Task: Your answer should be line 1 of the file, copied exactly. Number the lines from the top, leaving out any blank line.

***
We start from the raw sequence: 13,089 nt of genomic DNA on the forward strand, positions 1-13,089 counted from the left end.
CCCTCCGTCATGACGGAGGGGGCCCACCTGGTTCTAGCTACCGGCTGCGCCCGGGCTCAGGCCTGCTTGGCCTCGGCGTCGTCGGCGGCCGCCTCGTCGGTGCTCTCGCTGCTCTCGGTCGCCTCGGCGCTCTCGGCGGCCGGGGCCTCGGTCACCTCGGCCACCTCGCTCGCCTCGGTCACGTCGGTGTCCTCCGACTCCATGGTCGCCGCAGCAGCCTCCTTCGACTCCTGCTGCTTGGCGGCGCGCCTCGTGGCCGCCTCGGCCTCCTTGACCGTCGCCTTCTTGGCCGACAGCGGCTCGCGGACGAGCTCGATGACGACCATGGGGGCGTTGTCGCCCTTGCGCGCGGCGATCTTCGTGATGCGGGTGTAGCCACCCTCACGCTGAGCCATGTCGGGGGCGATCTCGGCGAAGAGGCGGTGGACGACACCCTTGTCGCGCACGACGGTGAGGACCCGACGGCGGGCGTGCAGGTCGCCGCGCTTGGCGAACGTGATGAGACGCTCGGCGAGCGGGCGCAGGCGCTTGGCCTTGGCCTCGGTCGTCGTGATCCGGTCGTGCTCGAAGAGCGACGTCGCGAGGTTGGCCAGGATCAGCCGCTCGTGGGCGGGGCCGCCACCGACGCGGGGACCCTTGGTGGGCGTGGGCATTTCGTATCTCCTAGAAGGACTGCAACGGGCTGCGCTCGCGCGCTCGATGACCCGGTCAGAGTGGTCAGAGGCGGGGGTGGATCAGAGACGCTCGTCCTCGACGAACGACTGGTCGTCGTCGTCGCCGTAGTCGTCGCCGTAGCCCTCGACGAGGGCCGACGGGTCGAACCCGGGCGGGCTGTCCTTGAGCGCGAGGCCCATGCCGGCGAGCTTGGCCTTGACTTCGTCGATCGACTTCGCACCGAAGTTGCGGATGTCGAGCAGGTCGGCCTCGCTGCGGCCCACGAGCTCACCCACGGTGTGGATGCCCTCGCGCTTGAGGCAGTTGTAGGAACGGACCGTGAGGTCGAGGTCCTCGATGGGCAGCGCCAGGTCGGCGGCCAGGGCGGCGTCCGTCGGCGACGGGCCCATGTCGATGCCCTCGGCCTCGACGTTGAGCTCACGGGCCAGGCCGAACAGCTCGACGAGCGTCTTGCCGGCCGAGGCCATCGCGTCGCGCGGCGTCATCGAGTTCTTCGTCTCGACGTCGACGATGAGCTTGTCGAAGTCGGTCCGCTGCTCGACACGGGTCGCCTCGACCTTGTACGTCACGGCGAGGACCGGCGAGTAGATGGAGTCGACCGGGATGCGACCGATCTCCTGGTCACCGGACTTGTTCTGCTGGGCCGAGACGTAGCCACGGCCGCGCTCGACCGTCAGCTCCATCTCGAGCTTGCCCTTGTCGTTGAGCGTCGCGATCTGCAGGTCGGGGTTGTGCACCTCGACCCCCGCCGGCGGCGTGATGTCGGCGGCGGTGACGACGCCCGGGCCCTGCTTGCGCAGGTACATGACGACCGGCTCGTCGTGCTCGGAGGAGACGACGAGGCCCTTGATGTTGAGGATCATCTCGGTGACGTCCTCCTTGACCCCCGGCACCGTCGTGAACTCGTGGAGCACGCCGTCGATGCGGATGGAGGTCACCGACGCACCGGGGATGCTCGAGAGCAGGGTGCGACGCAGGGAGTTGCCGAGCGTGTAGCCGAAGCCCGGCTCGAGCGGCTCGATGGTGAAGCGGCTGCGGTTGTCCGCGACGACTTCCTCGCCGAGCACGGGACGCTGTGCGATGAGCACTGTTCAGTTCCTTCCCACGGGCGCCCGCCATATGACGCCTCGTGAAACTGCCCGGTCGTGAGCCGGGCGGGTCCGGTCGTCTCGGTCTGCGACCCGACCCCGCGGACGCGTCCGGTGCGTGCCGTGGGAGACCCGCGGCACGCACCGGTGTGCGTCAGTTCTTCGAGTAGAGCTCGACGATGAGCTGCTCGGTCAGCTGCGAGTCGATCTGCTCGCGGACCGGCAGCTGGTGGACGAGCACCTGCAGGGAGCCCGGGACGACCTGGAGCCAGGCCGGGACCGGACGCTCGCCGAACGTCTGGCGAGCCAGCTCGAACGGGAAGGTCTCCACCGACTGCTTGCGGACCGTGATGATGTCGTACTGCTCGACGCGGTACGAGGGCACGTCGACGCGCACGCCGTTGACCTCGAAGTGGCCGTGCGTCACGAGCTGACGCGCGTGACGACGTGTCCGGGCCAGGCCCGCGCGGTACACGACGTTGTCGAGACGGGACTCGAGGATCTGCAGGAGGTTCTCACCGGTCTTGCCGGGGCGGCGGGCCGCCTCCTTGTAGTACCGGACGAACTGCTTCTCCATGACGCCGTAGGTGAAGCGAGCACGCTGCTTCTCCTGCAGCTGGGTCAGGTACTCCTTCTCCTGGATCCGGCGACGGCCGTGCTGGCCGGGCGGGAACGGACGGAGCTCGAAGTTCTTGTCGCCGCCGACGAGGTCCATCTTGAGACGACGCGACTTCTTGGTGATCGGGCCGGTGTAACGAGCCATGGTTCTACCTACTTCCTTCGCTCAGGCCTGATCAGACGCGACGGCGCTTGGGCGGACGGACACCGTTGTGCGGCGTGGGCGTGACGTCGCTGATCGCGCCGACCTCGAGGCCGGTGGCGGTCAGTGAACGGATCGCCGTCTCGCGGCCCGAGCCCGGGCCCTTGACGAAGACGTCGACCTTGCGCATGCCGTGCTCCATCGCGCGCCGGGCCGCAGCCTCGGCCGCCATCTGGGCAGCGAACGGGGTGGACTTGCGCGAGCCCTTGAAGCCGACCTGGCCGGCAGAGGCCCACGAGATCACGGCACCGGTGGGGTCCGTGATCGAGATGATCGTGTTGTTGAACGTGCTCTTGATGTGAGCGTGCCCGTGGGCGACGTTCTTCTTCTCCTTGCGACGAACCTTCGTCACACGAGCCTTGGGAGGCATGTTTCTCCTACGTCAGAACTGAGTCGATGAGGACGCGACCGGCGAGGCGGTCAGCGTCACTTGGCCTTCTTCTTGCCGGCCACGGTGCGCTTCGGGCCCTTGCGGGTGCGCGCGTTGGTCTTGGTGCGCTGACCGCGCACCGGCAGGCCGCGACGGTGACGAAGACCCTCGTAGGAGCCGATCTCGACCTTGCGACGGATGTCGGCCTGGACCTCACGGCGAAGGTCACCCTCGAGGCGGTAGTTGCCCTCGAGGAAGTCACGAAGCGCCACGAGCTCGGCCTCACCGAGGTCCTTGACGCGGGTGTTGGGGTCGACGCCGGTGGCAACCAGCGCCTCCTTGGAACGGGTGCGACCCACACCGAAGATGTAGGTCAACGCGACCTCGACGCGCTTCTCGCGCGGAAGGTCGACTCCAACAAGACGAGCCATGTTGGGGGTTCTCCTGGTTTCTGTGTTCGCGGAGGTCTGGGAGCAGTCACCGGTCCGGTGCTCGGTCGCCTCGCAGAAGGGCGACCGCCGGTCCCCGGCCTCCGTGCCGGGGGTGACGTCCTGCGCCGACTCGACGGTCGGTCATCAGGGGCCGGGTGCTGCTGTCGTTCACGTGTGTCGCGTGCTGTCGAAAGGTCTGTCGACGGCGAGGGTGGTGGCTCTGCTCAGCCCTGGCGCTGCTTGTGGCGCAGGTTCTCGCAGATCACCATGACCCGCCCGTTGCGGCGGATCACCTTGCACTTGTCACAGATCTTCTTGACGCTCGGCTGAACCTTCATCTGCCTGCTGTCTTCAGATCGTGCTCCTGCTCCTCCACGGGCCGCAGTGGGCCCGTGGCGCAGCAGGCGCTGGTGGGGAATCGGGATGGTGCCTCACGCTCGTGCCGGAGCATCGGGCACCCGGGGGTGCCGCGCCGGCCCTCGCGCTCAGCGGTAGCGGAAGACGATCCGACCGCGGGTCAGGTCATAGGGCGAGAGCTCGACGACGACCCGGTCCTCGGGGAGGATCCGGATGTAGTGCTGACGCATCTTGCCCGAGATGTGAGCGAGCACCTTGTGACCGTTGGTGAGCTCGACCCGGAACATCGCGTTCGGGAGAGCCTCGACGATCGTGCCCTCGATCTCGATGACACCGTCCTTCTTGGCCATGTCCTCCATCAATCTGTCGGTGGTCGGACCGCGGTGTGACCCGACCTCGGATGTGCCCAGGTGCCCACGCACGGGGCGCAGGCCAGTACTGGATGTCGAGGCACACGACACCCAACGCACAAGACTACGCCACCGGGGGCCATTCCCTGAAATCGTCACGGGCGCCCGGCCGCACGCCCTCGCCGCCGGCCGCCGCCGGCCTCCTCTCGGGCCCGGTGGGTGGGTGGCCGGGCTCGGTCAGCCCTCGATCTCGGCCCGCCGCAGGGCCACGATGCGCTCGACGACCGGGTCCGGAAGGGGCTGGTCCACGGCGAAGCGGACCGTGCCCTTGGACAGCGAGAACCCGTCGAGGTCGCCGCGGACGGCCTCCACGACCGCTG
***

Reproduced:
We start from the raw sequence: 13,089 nt of genomic DNA on the forward strand, positions 1-13,089 counted from the left end.